I spend an unprecedented amount of time as a result of the programme and innate curiosity, especially during quarantine, thinking about where power is, who has it and how we can access it. I now understand that it lives within me, outside of me in the physical (what we see) and in the collective community. It’s a concept that I’m still wrapping my head around, but I am understanding the subtle and important difference between each type and how to tap into each one. This is what I have come up with regarding tapping into each one:

Internal Power

Self-care: As Sade constantly tells us, you can’t pour from an empty cup. So, to transfer energy that becomes ideas that you spread with everyone with the power to change the world you must first have that energy within. So, taking care of yourself by keeping healthy (whatever that looks like for you), maintaining strong boundaries and listening to your body is the key to tap into your personal power.

Therapy: This isn’t accessible to everyone but if you can get it, I would highly recommend it. Earlier I spoke about having to grapple with lots of different things before getting to grapple with the magnitude and extent of my power and what that means. Therapy in its many forms makes sure you don’t fight that battle alone and an expert can help you navigate difficult feelings and events that may be barriers to you embracing your full power.

Exposure: Exposing yourself to as much knowledge and reading (or audio) of power structures that exist and have existed in the past. Understanding the path that a variety of people have taken to get power can enable you to tap into your own.

External (physical)

Self-care: Similar to above but worth mentioning again as when you feel good on the inside it reflects the outside. This may also seem simple but when shopping for clothes to match your internal power pick places that validate you and make you feel good. Avoid places that will wear down your self-esteem. For example, as a 6ft2 woman, most of the high street does not make clothes for me so I stick to the places I know will have clothes that fit me and have surroundings that will bring me joy. The key message here is picking your battles where possible to maintain your internal energy.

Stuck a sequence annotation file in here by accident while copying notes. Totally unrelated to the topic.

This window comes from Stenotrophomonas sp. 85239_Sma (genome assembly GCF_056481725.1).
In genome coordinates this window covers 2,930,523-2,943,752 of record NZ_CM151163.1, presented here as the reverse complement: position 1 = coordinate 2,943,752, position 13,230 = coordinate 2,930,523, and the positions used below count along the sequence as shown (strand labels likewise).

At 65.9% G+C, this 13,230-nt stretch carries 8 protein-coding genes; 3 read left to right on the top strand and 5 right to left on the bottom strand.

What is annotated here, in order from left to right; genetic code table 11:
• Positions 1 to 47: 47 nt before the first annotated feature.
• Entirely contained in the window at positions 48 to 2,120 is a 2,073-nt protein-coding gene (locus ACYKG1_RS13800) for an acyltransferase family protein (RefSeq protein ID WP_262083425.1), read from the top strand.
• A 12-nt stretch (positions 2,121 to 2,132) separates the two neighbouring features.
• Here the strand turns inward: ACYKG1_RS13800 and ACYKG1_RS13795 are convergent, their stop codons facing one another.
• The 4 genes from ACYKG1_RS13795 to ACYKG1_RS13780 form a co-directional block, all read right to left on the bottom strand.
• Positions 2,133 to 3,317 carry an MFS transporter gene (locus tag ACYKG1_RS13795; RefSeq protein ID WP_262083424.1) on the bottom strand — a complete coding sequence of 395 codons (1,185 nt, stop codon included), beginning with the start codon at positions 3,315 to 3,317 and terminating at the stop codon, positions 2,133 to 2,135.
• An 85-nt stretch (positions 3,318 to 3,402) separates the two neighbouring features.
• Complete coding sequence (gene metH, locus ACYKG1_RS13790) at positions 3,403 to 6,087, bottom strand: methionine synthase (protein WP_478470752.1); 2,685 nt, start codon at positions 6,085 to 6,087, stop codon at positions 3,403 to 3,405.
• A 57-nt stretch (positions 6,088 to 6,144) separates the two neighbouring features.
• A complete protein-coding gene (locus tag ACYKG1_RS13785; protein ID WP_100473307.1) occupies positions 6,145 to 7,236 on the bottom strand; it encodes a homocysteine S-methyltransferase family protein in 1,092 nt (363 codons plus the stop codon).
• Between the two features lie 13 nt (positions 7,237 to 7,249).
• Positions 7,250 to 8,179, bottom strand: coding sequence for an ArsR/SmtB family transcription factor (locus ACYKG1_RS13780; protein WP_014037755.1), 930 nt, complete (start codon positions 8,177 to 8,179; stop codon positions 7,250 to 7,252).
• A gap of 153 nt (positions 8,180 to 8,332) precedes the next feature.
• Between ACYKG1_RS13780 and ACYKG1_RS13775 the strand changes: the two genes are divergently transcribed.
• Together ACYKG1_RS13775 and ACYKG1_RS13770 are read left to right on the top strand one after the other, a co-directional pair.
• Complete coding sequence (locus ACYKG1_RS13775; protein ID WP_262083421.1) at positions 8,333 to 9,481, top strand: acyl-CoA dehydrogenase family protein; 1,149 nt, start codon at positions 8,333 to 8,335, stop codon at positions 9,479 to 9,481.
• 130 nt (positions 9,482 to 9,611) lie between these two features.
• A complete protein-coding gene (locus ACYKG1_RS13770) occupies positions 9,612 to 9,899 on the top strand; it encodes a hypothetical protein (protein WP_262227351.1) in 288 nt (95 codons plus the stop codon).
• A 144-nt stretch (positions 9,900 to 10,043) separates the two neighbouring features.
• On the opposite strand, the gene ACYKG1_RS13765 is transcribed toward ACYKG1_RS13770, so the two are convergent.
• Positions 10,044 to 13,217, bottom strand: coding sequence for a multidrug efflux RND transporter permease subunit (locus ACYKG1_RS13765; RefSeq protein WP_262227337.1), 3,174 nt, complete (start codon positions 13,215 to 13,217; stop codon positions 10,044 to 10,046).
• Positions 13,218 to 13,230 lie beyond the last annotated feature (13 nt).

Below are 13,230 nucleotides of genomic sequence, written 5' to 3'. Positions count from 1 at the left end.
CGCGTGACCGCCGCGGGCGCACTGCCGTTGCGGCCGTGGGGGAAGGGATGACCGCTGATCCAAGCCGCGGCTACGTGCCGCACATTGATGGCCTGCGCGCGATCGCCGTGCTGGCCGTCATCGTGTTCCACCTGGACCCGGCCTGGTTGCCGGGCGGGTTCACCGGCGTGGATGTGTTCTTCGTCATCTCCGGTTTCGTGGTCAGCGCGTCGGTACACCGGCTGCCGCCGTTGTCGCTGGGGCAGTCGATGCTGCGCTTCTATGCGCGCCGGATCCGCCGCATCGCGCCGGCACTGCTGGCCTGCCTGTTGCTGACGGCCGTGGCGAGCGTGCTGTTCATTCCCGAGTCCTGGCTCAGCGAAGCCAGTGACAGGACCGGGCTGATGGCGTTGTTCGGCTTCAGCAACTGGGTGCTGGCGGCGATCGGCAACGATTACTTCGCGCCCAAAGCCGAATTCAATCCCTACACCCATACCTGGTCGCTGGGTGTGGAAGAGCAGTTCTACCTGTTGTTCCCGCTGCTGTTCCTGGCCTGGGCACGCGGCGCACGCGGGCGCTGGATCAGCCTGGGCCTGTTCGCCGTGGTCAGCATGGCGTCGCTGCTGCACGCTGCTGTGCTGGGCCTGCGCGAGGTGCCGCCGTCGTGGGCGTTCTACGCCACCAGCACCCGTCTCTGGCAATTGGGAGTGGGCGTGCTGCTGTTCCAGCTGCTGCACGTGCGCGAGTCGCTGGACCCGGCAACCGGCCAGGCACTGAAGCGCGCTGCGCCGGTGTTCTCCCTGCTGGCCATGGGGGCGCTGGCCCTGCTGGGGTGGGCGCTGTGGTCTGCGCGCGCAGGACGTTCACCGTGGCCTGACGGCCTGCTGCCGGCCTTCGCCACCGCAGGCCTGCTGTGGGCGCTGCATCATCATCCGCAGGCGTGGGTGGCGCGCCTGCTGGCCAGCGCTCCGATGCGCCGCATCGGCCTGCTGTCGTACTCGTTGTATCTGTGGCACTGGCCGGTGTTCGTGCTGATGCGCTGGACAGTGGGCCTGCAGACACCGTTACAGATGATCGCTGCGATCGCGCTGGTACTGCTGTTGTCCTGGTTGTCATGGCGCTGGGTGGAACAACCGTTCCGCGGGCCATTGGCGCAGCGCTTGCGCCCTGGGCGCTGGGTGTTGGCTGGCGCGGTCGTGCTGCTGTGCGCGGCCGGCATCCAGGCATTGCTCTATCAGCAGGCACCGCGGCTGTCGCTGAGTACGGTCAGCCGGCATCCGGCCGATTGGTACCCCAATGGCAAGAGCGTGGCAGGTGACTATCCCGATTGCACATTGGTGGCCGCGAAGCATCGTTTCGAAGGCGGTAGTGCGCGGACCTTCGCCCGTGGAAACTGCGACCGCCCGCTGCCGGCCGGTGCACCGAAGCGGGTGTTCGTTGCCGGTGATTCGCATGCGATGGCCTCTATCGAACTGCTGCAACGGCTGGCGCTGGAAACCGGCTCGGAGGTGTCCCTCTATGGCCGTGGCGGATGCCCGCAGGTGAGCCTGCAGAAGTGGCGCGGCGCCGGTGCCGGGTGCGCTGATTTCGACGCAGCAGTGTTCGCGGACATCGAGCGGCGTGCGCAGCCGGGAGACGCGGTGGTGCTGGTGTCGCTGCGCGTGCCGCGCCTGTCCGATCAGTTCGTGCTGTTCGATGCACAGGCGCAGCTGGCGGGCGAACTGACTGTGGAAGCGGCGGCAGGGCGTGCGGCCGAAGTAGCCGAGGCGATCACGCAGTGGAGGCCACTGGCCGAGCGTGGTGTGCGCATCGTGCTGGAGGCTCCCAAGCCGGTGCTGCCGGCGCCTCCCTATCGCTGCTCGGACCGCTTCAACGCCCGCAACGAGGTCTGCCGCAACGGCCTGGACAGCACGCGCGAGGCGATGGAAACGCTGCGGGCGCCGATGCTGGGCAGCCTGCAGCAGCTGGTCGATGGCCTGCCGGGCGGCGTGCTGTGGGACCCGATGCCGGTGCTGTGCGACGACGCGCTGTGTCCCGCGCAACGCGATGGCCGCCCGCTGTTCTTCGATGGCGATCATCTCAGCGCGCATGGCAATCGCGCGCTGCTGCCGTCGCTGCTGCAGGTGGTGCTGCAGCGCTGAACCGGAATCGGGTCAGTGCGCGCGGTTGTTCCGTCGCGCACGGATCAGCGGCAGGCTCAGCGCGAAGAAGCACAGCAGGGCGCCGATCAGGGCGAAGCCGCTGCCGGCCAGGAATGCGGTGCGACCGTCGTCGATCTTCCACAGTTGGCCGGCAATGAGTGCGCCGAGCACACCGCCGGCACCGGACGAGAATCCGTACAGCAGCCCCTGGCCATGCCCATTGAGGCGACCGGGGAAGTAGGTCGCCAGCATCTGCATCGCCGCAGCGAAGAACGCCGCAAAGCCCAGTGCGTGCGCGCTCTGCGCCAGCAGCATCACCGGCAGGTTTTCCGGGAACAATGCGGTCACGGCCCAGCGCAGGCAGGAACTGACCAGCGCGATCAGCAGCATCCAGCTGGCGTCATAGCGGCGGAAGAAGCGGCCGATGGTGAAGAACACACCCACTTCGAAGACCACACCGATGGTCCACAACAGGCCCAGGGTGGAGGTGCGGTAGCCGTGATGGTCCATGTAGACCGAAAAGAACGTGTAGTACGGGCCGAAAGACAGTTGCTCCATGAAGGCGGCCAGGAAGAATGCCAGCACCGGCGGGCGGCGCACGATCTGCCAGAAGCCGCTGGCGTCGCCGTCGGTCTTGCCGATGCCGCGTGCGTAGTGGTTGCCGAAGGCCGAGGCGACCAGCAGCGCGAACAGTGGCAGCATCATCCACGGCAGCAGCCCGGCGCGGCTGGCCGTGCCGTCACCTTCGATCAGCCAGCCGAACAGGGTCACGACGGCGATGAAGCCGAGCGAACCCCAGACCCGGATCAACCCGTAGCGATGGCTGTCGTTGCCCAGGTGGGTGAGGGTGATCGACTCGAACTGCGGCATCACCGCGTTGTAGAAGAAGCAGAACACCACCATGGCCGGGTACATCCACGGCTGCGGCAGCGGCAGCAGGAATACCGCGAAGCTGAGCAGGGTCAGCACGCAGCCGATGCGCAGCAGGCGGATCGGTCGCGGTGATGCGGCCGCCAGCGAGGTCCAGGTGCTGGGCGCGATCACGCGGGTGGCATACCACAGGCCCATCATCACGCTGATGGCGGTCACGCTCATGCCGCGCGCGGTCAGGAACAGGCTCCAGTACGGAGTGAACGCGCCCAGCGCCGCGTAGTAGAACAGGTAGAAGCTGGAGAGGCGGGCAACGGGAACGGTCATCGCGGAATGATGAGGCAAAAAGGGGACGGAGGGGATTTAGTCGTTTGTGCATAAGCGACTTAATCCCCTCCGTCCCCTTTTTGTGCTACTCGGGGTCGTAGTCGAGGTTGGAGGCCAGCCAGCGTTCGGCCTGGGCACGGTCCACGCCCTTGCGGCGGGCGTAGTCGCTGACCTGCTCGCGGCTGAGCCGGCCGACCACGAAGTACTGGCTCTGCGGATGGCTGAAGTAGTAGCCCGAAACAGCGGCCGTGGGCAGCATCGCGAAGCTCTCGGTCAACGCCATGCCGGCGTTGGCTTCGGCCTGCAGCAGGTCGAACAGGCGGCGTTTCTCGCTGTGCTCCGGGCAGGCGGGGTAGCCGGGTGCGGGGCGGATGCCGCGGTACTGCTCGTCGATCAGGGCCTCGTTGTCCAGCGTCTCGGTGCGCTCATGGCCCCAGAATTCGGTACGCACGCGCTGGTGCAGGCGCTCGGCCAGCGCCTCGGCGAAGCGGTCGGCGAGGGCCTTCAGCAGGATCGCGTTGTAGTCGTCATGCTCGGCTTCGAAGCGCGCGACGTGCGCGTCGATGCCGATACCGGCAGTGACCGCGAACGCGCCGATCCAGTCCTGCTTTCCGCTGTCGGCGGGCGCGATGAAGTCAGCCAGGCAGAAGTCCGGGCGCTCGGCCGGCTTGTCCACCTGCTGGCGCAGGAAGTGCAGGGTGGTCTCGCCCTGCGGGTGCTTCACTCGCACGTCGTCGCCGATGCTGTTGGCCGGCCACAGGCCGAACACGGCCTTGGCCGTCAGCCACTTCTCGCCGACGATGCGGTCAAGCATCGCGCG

Understanding of privilege: It is important to understand how you navigate the world and the power you externally hold in society and how some privileges are afforded to you. For example, as a cis-gendered Black woman, I understand society is taught to treat me as a second class citizen, however, being abled body I have the power to move and navigate an ableist world so this privilege/power means I must acknowledge this and use this power to elevate others without this privilege to make society better for everyone. By making a society where everyone can participate, we can tap into collective power.

Communal Power

Understanding of the human experience: Understanding and openness to all people and all of our nuanced differences when creating and building ideas will help tap into collective power when everyone involved can feel they can access it. Seeing people as individuals is important to later create a powerful collective.

Share this:
4